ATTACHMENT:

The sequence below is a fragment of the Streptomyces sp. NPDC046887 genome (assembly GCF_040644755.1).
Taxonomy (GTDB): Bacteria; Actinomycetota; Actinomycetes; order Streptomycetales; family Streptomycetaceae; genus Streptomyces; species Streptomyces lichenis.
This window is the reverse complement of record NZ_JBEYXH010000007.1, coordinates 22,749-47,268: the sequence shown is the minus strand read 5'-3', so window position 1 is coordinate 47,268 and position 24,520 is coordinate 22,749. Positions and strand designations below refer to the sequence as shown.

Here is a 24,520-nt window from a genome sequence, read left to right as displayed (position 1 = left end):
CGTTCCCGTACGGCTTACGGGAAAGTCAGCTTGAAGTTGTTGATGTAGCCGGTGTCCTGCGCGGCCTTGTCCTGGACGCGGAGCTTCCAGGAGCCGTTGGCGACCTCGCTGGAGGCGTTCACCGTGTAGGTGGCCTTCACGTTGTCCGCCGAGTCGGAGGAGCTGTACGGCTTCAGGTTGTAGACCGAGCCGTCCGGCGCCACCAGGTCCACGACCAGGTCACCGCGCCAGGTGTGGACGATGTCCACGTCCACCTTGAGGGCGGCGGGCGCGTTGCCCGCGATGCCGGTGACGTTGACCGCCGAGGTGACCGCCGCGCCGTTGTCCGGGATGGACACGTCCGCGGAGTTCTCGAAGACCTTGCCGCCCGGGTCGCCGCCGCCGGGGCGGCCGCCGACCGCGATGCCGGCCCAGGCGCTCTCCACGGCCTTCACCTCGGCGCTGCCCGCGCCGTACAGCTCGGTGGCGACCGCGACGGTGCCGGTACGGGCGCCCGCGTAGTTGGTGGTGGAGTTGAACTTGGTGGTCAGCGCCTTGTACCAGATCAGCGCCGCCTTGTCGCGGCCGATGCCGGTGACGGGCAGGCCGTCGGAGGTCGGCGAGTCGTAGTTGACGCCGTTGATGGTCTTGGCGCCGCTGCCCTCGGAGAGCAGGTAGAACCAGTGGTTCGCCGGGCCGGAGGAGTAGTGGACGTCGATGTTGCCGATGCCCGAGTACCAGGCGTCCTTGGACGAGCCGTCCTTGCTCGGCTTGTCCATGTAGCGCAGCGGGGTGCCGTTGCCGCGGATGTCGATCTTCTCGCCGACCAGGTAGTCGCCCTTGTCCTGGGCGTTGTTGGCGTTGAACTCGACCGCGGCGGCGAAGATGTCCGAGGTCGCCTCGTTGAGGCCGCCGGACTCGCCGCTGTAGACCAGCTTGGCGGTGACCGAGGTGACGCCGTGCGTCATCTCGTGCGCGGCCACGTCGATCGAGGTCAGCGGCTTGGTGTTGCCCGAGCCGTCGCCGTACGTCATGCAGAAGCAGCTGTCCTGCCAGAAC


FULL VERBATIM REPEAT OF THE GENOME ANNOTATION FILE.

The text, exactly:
The sequence below is a fragment of the Streptomyces sp. NPDC046887 genome (assembly GCF_040644755.1).
Taxonomy (GTDB): Bacteria; Actinomycetota; Actinomycetes; order Streptomycetales; family Streptomycetaceae; genus Streptomyces; species Streptomyces lichenis.
This window is the reverse complement of record NZ_JBEYXH010000007.1, coordinates 22,749-47,268: the sequence shown is the minus strand read 5'-3', so window position 1 is coordinate 47,268 and position 24,520 is coordinate 22,749. Positions and strand designations below refer to the sequence as shown.

Here is a 24,520-nt window from a genome sequence, read left to right as displayed (position 1 = left end):
CGTTCCCGTACGGCTTACGGGAAAGTCAGCTTGAAGTTGTTGATGTAGCCGGTGTCCTGCGCGGCCTTGTCCTGGACGCGGAGCTTCCAGGAGCCGTTGGCGACCTCGCTGGAGGCGTTCACCGTGTAGGTGGCCTTCACGTTGTCCGCCGAGTCGGAGGAGCTGTACGGCTTCAGGTTGTAGACCGAGCCGTCCGGCGCCACCAGGTCCACGACCAGGTCACCGCGCCAGGTGTGGACGATGTCCACGTCCACCTTGAGGGCGGCGGGCGCGTTGCCCGCGATGCCGGTGACGTTGACCGCCGAGGTGACCGCCGCGCCGTTGTCCGGGATGGACACGTCCGCGGAGTTCTCGAAGACCTTGCCGCCCGGGTCGCCGCCGCCGGGGCGGCCGCCGACCGCGATGCCGGCCCAGGCGCTCTCCACGGCCTTCACCTCGGCGCTGCCCGCGCCGTACAGCTCGGTGGCGACCGCGACGGTGCCGGTACGGGCGCCCGCGTAGTTGGTGGTGGAGTTGAACTTGGTGGTCAGCGCCTTGTACCAGATCAGCGCCGCCTTGTCGCGGCCGATGCCGGTGACGGGCAGGCCGTCGGAGGTCGGCGAGTCGTAGTTGACGCCGTTGATGGTCTTGGCGCCGCTGCCCTCGGAGAGCAGGTAGAACCAGTGGTTCGCCGGGCCGGAGGAGTAGTGGACGTCGATGTTGCCGATGCCCGAGTACCAGGCGTCCTTGGACGAGCCGTCCTTGCTCGGCTTGTCCATGTAGCGCAGCGGGGTGCCGTTGCCGCGGATGTCGATCTTCTCGCCGACCAGGTAGTCGCCCTTGTCCTGGGCGTTGTTGGCGTTGAACTCGACCGCGGCGGCGAAGATGTCCGAGGTCGCCTCGTTGAGGCCGCCGGACTCGCCGCTGTAGACCAGCTTGGCGGTGACCGAGGTGACGCCGTGCGTCATCTCGTGCGCGGCCACGTCGATCGAGGTCAGCGGCTTGGTGTTGCCCGAGCCGTCGCCGTACGTCATGCAGAAGCAGCTGTCCTGCCAGAAC